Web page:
Email has changed our lives. Foremost, it has added to our business. Before, we gave colleagues information in person, or picked up the phone. Now, we send an email. Donna Radley on how to write the ‘right’ kind of business email.
If you start off the day with 30 emails in your inbox and it takes five or six minutes to answer each email, it will take up approximately three hours of your work day. That doesn’t even include the time it will take to send emails of your own.
The new rules
This new communication game has new rules. The first rule is: prioritise. Prioritising well will save your corporate hide on a busy day, as you figure out which emails need to be answered now, and which can be answered later. To do this, you need to be able to see at a glance what an email is about. This is where the focus shifts from you as reader of email to you as writer of email.
Serve them well
One of the greatest ways you can serve your readers well – and ensure your emails are read and answered quickly – is to make your emails highly readable. Please don’t fall into these three annoying email habits:
1. Having blank or poorly written subject lines
If you’re going to leave your subject line blank, expect to have your email answered last. If you’re going to write, ‘Urgent! Need answer today!’ in the subject line of every single email you send, you can expect that your messages will lose their punch and you will lose credibility with your audience. If you are going to write a generic subject line, like ‘Staff announcement’ or ‘From [insert your name here]’, you can expect that others will come to your email with the same ho-hum attitude with which you wrote the subject line.
Your subject lines need to be clear, informative, and to the point.
2. Sending visually overwhelming e-mails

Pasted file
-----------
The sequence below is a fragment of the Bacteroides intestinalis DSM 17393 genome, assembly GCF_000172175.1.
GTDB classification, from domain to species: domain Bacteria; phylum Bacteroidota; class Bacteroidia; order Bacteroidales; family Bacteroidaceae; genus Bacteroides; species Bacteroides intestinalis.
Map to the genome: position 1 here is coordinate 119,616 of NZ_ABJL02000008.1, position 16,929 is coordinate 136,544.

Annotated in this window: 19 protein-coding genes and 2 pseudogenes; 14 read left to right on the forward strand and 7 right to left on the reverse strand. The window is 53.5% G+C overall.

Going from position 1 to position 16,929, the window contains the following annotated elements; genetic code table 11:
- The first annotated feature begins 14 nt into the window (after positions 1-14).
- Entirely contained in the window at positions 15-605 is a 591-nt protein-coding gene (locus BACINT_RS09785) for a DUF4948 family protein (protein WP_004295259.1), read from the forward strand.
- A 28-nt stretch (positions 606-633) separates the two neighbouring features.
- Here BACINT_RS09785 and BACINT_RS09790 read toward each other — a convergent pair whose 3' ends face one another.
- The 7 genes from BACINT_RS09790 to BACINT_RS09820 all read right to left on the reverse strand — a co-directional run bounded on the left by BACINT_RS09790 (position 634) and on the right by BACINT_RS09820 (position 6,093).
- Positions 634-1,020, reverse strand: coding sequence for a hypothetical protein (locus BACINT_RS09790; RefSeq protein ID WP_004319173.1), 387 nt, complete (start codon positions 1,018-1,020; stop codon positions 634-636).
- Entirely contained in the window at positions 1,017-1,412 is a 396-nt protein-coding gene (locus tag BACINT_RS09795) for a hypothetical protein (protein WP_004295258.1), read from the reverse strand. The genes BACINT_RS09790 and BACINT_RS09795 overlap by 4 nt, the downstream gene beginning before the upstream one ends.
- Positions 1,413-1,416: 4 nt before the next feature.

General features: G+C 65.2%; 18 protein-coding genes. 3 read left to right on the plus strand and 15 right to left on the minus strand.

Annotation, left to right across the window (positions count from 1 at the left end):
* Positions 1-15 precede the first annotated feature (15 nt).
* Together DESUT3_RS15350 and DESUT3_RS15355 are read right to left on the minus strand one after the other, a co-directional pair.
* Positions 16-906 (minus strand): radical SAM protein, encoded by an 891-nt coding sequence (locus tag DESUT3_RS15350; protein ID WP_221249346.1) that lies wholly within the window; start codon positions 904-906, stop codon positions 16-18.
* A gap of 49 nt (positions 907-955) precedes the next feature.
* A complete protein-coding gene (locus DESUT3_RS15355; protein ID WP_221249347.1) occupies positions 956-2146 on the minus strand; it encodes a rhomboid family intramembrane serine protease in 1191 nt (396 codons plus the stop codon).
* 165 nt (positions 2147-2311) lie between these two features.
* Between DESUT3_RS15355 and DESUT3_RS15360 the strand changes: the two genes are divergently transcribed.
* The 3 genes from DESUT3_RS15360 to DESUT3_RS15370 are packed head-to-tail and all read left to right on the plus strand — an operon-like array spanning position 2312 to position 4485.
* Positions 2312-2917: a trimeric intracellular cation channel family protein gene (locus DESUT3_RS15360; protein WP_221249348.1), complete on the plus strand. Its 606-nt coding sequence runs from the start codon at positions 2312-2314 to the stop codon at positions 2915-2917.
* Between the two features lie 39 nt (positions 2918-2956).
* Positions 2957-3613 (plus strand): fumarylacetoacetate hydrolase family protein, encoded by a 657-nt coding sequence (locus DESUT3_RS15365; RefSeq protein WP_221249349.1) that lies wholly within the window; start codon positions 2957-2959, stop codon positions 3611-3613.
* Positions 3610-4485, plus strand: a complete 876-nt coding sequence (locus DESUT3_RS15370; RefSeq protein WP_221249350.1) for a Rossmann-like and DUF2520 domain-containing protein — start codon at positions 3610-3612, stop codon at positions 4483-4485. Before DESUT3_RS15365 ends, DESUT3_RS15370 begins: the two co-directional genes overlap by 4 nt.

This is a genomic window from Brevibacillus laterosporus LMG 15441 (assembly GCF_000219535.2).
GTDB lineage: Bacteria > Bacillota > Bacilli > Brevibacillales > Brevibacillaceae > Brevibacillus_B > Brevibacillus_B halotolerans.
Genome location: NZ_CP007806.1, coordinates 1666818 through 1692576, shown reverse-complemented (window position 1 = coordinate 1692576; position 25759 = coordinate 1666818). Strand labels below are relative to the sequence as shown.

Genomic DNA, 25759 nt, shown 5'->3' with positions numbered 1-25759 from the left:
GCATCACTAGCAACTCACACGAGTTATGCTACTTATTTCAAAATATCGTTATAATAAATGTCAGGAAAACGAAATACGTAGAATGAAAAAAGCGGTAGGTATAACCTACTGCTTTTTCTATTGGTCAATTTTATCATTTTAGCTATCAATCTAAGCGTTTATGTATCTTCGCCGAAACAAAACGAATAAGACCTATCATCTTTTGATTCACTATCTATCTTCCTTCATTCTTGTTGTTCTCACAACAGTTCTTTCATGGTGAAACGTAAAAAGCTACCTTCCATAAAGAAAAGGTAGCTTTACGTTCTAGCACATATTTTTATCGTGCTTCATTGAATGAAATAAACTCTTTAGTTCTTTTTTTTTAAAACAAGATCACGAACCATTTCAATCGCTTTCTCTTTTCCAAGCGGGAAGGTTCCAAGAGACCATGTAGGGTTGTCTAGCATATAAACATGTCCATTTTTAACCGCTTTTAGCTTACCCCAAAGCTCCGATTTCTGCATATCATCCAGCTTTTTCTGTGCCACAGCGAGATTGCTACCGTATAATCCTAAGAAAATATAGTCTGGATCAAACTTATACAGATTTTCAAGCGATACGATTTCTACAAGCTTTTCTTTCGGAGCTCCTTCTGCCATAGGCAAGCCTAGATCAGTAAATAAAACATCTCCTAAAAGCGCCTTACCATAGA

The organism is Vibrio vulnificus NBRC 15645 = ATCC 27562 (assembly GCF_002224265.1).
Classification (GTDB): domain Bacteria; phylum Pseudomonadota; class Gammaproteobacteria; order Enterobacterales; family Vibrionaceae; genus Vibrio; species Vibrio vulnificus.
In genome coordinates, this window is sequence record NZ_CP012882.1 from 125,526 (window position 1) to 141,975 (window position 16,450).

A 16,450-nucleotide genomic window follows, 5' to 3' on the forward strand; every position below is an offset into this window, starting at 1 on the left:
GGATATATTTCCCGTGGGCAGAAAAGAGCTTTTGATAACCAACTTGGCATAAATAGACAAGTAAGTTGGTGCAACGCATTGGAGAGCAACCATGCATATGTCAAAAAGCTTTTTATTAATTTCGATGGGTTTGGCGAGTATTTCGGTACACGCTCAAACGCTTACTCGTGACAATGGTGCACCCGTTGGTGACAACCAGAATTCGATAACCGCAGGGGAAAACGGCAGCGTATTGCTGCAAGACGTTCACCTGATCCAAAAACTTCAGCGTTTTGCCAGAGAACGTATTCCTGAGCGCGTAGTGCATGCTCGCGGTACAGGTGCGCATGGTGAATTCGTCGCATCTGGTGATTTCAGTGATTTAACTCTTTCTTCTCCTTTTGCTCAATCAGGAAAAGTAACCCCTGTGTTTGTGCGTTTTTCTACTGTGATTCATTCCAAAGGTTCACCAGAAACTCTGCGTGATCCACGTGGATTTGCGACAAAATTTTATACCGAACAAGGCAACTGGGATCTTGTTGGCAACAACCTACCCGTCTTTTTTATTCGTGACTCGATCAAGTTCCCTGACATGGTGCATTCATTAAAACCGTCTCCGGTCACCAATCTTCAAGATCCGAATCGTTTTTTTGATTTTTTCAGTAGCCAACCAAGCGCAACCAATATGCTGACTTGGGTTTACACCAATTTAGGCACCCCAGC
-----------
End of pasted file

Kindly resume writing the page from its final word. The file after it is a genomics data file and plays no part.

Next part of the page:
Can the emoticons. Get rid of sparkly GIFs. Pare down your e-mail signature so it doesn’t take up half the screen. Please don’t write your email in one big, unbroken block of text. Break it up into paragraphs of not more than five lines a paragraph and, as far as possible, no more than three points per email. Visually overwhelming emails, even if they contain important information, are read last.
Your email needs to look ‘clean’ so readers can scan it at a glance.
3. Writing ambiguous, convoluted, jargon-ridden sentences
One of the things that frustrates me most is when I’ve read a whole email, reached the end of it, and I still don’t know what the sender is trying to say. People don’t have time to play Sherlock Holmes. Write succinctly. Keep your sentences crisp and free of jargon. Make sure your readers know exactly what action you expect them to take.
Your email needs to read more like journalistic writing, and less like War and Peace.
What you will find
What you’ll find is that paying attention to these three areas will increase the time you spend on email. This is temporary. As you become ‘fit’ at writing plainly, you will actually decrease the amount of time you spend on email. Plus, your readers will enjoy receiving and answering your emails.
If you want to learn how to write for business, join Writers Write for The Plain Language Programme.
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